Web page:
Of course, the Lord had other plans. As we get to Acts 4, though Peter and John are arrested, they are essentially protected from punishment due to the good will of the people. Still, the gospel remains in Jerusalem and, it is reiterated at the end of that chapter, everyone is having a nice time together. By the end of Acts 5, the apostles are arrested and beaten. But still nobody looks like going anywhere, the community is still holding together pretty nicely. It’s only as we get to the end of Acts 7 and the stoning of Stephen that things really kick off.

By the end of chapter 7, Stephen has been killed by a mob, led by Saul, who hated him and his teaching. At the beginning of Acts 8, we see how this redounds upon the Christian community as a whole as Saul embarks on his violent rampage against the faith. Only then do we read that the Christian community was scattered and the gospel began to go out beyond Jerusalem into other regions of Judea and Samaria. It was in Acts 8:4 that, ‘those who were scattered went about preaching the word.’

Had the believers simply relied on trickle down Evangelism, there is no way that the gospel would ever have left Jerusalem. Had the Lord not essentially forced them to flee the city due to Saul’s persecution of the church, the gospel would have stayed where it was and the nations would only hear it should they encounter Christians in Jerusalem.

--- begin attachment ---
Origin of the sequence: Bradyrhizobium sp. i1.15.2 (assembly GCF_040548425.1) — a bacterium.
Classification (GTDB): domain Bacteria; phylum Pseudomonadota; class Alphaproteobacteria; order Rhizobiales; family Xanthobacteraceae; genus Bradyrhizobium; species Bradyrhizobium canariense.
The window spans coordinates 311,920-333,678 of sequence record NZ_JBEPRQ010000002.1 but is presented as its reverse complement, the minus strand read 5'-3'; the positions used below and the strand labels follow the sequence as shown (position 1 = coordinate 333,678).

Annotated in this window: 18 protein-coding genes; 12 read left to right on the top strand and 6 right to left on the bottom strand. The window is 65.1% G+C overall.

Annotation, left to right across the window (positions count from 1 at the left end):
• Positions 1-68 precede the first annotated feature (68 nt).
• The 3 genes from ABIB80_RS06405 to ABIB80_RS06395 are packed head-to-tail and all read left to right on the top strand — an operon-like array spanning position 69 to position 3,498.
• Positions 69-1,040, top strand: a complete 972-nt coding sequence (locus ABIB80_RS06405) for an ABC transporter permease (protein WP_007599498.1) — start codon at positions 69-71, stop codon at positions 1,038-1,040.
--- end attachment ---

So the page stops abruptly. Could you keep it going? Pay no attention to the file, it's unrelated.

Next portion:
Trickle down doesn’t work because trickles can only follow the tracks laid out for them. Water will tend to flow down the path of least resistance and so too will our Evangelism if we are just relying on trickles. When we rely on trickle down evangelism, we are effectively relying on the same sort of pyramid scheme employed by prosperity preachers. Everything works for the good of those at the top; the Johnny-come-latelys can all just bask in the reflected glow of the gospel having reached the powerful and influential with the hope that maybe, just maybe, churches and resources that they can tap into might come to them too.

The trickle down gospel is a prejudiced gospel. It favours the rich and influential at the expense of the poor and deprived. It allows the rich and influential to patronise the poor and deprived and, worse, expects them to be grateful for the fact that they have hoovered up all the available resources. It doesn’t work and relies on the same myth-making nonsense as the prosperity gospel. It owes very little to the teachings of Christ and that, of itself, should be a big enough red flag for us to drop it.

Forget trickle down and instead let’s start expecting the rich and influential, the affluent and well-educated to do as Christ commanded and actually care for the poor and marginalised in meaningful ways. There is little more loving than sending their money and people so that churches may be sustained, revitalised and planted in deprived communities. This will help to meet the very deepest need of the poor and deprived; their need of a saviour. And no, for the record, that saviour is not you or your money, it is Jesus Christ. As churches are planted, revitalised and sustained they will do local evangelism and see local people saved in Christ as they hear and respond to gospel.